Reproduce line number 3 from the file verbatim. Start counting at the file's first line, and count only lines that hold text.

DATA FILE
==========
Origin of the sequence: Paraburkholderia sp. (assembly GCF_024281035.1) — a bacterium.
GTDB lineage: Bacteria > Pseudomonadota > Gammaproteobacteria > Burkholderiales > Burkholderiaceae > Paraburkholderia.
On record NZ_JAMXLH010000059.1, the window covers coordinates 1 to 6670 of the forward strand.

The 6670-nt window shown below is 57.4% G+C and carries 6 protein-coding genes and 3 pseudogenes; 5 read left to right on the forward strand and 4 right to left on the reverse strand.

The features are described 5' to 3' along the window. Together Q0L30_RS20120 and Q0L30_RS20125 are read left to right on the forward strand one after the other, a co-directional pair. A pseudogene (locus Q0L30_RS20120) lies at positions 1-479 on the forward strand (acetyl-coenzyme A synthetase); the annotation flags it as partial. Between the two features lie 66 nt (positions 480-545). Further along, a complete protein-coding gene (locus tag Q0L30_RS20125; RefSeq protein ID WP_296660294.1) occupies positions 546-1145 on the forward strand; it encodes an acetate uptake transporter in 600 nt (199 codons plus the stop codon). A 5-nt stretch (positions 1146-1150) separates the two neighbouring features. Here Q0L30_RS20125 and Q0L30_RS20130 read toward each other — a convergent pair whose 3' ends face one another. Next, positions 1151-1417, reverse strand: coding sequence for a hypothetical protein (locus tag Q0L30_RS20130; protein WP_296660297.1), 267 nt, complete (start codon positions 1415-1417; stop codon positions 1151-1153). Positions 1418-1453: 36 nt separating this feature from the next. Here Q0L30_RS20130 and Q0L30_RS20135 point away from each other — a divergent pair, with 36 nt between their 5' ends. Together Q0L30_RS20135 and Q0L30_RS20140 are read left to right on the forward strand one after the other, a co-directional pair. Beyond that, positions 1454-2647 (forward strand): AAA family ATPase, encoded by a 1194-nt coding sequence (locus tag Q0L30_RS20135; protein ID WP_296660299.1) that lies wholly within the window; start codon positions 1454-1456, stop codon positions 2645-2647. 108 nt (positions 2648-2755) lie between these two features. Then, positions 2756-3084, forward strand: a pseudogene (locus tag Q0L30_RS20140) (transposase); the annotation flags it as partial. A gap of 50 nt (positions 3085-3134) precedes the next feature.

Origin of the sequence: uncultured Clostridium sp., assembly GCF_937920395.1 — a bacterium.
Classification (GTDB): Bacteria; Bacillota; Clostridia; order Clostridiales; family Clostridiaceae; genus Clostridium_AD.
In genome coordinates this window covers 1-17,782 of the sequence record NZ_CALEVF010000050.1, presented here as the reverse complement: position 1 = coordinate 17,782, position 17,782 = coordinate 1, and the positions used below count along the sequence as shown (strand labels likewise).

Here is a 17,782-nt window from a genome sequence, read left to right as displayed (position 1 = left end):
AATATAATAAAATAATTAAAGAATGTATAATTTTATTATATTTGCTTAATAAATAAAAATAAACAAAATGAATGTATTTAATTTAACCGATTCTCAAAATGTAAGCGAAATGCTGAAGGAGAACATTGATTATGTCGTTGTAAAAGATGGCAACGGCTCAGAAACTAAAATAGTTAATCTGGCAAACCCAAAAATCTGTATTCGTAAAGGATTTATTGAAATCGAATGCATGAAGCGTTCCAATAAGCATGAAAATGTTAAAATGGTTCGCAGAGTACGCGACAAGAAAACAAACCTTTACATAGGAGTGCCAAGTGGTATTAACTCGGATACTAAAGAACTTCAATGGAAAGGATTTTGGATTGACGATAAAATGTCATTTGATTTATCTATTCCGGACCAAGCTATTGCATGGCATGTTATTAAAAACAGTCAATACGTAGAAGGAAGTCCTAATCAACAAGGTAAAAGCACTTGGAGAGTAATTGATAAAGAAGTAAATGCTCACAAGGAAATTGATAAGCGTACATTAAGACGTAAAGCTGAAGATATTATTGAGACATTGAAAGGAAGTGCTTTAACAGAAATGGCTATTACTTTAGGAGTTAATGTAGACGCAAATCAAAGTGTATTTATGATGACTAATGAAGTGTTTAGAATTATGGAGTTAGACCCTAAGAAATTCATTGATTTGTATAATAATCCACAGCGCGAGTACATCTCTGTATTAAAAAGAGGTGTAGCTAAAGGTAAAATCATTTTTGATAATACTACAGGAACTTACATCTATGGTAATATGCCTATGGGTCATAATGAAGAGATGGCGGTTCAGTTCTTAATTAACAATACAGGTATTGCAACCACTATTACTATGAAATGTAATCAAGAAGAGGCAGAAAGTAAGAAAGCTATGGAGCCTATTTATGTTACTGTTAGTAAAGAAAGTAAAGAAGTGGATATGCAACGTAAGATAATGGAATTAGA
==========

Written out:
On record NZ_JAMXLH010000059.1, the window covers coordinates 1 to 6670 of the forward strand.